Barrie West: I think the three of us attempt, in our own individual way, to make tangible the intangible. Within complementary graphic disciplines, we attempt to explore the essence of history whether it be contained within the memory of a personal past or locked within an object or artefact. I believe we find that the investigation and exploration into this generates a mapping process of the past that has been otherwise unrecorded.

Amelia Marriette: John Berger in his first book A Painter of Our Time (1959) talks about making the intangible, tangible; the artist faces the same difficulty – it is the difficulty that unites us – the difficulty of making the intangible, tangible.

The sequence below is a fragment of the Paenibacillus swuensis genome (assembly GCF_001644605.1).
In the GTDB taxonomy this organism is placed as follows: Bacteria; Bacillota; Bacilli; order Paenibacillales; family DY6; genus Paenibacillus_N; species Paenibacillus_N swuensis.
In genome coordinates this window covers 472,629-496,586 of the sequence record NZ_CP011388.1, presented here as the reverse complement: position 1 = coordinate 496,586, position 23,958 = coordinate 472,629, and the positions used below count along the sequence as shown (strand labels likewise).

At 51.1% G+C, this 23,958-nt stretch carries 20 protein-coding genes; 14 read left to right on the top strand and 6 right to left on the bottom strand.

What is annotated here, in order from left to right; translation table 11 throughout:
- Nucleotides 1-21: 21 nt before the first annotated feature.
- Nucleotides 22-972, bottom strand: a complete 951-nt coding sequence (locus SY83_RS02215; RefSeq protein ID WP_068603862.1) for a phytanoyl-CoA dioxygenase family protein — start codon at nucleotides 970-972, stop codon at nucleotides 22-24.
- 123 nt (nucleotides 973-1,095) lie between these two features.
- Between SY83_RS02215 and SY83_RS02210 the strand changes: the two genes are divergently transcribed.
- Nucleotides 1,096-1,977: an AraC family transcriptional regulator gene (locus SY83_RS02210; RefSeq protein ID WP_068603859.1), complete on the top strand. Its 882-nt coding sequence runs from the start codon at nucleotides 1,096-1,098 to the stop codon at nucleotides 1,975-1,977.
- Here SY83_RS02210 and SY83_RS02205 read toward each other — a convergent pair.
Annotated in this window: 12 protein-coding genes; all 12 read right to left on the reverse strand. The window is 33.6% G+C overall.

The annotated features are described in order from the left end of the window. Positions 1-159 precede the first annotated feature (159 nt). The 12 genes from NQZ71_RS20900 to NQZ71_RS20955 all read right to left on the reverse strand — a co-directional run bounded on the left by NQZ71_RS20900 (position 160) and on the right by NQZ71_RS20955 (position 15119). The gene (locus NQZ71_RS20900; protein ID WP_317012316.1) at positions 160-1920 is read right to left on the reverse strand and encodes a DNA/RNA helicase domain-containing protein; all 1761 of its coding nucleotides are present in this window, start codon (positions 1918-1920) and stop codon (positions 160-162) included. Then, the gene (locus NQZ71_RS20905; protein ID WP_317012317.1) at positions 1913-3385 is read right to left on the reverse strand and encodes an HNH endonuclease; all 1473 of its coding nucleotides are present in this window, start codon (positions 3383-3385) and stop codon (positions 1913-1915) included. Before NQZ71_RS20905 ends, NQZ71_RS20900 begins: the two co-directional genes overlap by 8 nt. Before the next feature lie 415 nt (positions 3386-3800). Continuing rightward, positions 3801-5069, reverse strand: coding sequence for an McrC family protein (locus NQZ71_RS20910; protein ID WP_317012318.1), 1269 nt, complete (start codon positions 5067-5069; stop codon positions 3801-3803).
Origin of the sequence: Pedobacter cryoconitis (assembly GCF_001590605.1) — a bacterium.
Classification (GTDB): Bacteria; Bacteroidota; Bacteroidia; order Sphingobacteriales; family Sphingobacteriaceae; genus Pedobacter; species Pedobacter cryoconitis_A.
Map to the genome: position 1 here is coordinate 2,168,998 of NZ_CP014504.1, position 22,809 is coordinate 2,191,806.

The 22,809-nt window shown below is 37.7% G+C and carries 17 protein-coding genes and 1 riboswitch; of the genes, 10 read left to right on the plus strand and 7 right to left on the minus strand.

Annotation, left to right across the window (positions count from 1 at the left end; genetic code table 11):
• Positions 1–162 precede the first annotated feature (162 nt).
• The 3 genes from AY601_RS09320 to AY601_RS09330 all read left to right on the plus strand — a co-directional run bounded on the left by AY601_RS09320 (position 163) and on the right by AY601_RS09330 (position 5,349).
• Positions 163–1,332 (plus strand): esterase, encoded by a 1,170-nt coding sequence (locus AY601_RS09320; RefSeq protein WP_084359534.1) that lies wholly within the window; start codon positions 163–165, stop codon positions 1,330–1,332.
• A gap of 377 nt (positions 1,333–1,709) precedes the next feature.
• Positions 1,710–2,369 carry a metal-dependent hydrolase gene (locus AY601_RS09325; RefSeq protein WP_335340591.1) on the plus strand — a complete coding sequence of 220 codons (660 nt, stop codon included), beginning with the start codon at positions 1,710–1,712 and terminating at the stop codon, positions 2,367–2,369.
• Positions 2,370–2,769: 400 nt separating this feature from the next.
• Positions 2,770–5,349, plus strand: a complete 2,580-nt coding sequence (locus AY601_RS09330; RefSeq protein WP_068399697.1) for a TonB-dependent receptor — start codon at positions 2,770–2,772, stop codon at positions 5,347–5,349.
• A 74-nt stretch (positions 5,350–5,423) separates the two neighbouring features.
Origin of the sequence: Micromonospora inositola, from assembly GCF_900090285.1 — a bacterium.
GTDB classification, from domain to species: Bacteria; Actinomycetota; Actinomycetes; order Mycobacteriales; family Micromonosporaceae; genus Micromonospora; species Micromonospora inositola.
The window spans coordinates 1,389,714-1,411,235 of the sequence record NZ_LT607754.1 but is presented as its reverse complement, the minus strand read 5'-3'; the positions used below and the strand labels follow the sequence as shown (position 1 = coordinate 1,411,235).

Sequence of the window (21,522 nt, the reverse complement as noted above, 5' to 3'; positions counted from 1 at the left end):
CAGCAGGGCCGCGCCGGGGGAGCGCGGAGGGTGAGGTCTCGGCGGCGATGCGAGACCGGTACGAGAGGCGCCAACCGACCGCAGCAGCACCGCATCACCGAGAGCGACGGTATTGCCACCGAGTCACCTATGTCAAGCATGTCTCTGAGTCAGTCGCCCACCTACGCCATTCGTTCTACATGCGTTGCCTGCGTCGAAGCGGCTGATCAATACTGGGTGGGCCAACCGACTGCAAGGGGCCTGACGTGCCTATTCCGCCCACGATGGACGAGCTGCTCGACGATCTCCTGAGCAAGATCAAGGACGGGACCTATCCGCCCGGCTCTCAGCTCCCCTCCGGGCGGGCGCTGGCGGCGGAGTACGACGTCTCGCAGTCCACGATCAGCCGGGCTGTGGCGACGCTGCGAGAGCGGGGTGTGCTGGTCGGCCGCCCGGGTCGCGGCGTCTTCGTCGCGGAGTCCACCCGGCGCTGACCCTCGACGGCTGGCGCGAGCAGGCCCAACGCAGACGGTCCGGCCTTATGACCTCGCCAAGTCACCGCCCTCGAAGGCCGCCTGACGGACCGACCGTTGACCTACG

Barrie West: Yes, exactly. It is a difficult journey – a journey of discovery seeking a truth. However, it was re-assuring to discover that I was not a lone traveller.


(Trace catalogue, Amelia Marriette, Keeper of Art at Torbay Council, in conversation with Barrie West)

Conversations in Sand
2009 Screen ink / mixed media
50 x 80

Diana and the Waltzer
2009 Screen ink / mixed media
50 x 80

Barrie West: To me the how in my practice is as complex and as amorphous as the why. The most common starting point for my work is simply just starting. Almost as haphazard as the laying down, in quite a mechanical fashion, layers of screened colour. Something will spark in front of me and an event or emotion from the past will nudge me forward. Having identified the subject, the process of construction and deconstruction begins. As every layer is added or carefully removed with solvents and abrasives, I feel closer and closer to the event that has been targeted.